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Cap and Fade
June 26, 2019

Oregon state Senate President Peter Courtney (D) announced Tuesday that House Bill 2020, a plan to enact a cap-and-trade climate bill in Oregon, was dead for this session, and a few hours later, Gov. Kate Brown (D) confirmed the bill's demise. The Senate's 11 Republicans, who fled the state a week ago to stymie the legislation by denying the 18 Democrats a quorum, "have blocked a bill that provides a better future for our state and for our children, and the tactics they employed to do so are not just unacceptable, but dangerous," Brown said in a statement.

"Unfortunately the chaos and corruption of Washington, D.C., are coming to Oregon, my Oregon," Brown told The Washington Post. "Oregon government used to function. They literally shut down the legislative branch. Eleven people took their marbles and went home." Brown challenged the Republicans to "prove me wrong" by coming back to work so the Senate can consider the remaining 125 bills before the legislative session ends on Sunday. "Are they against climate change legislation or are they against democracy?" she asked. "If they are not back by Wednesday afternoon, we will know the answer."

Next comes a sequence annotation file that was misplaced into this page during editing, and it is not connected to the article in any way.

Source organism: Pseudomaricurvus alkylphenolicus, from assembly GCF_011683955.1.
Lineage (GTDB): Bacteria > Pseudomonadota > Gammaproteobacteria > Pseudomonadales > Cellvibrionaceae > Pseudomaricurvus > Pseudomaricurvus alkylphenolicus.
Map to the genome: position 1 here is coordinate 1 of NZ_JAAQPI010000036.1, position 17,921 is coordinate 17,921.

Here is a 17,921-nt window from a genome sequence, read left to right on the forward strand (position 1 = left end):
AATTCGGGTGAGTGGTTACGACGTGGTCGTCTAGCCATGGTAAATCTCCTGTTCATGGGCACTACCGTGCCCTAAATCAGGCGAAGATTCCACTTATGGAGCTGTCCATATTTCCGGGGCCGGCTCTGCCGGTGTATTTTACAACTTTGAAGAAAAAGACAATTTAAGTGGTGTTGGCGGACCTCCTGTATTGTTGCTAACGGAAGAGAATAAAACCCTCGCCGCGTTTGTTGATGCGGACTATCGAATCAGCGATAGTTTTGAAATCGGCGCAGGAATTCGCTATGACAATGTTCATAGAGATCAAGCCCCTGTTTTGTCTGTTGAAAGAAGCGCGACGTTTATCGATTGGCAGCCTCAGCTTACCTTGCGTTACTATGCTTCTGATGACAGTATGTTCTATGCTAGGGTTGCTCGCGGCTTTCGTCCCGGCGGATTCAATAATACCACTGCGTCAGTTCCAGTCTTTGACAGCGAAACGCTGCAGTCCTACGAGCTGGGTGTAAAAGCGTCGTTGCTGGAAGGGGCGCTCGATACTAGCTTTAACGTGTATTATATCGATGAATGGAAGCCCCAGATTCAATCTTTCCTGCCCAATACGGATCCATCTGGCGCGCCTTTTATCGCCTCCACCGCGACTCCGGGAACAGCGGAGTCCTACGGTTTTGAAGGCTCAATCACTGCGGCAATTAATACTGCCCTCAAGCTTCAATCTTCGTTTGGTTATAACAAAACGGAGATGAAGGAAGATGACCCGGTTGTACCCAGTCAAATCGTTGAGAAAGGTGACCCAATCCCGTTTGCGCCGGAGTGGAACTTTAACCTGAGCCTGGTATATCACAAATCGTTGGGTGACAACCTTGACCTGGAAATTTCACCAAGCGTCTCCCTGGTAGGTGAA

Senate Republicans don't seem inclined to return. Sen. Herman Baertschiger (R), speaking over the phone from an "undisclosed location" in Idaho, told reporters "it saddens me that we have to do this," but "this session has been horrible. It has been anything but bipartisan." His caucus fled the Senate in May, too; after Democrats agreed to drop two bills, on gun control and vaccinations, Republicans agreed to return and stay until the end of the session. After they fled again, one senator, Brian Boquist (R), appeared to threaten to shoot any State Police officer who came to collect him, and right-wing paramilitary groups sided with the Republicans, leading to the Capitol shutting down on Saturday. Peter Weber

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